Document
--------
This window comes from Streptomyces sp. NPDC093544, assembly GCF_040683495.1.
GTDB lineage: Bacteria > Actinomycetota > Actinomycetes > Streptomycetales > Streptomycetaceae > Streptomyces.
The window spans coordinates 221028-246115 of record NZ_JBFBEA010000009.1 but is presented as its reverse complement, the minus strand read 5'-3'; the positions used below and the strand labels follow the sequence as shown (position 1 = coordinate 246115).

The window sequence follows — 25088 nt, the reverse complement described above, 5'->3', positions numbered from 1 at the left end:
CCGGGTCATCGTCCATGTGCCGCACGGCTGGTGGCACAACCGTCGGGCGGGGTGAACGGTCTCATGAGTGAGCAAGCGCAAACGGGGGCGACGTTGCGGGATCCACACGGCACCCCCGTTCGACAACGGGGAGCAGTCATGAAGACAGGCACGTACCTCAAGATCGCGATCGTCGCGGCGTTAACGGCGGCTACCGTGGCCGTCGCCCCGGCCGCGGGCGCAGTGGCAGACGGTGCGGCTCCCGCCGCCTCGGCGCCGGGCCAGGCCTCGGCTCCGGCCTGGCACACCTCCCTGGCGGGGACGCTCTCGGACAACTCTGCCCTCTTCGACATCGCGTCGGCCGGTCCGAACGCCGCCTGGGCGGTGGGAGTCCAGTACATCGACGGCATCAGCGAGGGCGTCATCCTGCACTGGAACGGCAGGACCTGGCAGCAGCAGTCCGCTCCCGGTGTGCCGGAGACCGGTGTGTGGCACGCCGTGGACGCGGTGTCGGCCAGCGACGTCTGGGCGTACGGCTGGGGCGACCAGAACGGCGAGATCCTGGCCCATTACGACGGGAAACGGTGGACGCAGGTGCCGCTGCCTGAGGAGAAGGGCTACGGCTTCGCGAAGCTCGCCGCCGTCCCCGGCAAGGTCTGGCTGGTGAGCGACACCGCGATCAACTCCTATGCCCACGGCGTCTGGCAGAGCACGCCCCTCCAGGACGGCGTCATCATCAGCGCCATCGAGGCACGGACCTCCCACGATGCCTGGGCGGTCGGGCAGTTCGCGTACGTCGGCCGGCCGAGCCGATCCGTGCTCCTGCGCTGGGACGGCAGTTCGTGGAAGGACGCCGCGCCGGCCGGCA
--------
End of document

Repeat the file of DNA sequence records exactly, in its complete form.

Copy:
This window comes from Streptomyces sp. NPDC093544, assembly GCF_040683495.1.
GTDB lineage: Bacteria > Actinomycetota > Actinomycetes > Streptomycetales > Streptomycetaceae > Streptomyces.
The window spans coordinates 221028-246115 of record NZ_JBFBEA010000009.1 but is presented as its reverse complement, the minus strand read 5'-3'; the positions used below and the strand labels follow the sequence as shown (position 1 = coordinate 246115).

The window sequence follows — 25088 nt, the reverse complement described above, 5'->3', positions numbered from 1 at the left end:
CCGGGTCATCGTCCATGTGCCGCACGGCTGGTGGCACAACCGTCGGGCGGGGTGAACGGTCTCATGAGTGAGCAAGCGCAAACGGGGGCGACGTTGCGGGATCCACACGGCACCCCCGTTCGACAACGGGGAGCAGTCATGAAGACAGGCACGTACCTCAAGATCGCGATCGTCGCGGCGTTAACGGCGGCTACCGTGGCCGTCGCCCCGGCCGCGGGCGCAGTGGCAGACGGTGCGGCTCCCGCCGCCTCGGCGCCGGGCCAGGCCTCGGCTCCGGCCTGGCACACCTCCCTGGCGGGGACGCTCTCGGACAACTCTGCCCTCTTCGACATCGCGTCGGCCGGTCCGAACGCCGCCTGGGCGGTGGGAGTCCAGTACATCGACGGCATCAGCGAGGGCGTCATCCTGCACTGGAACGGCAGGACCTGGCAGCAGCAGTCCGCTCCCGGTGTGCCGGAGACCGGTGTGTGGCACGCCGTGGACGCGGTGTCGGCCAGCGACGTCTGGGCGTACGGCTGGGGCGACCAGAACGGCGAGATCCTGGCCCATTACGACGGGAAACGGTGGACGCAGGTGCCGCTGCCTGAGGAGAAGGGCTACGGCTTCGCGAAGCTCGCCGCCGTCCCCGGCAAGGTCTGGCTGGTGAGCGACACCGCGATCAACTCCTATGCCCACGGCGTCTGGCAGAGCACGCCCCTCCAGGACGGCGTCATCATCAGCGCCATCGAGGCACGGACCTCCCACGATGCCTGGGCGGTCGGGCAGTTCGCGTACGTCGGCCGGCCGAGCCGATCCGTGCTCCTGCGCTGGGACGGCAGTTCGTGGAAGGACGCCGCGCCGGCCGGCA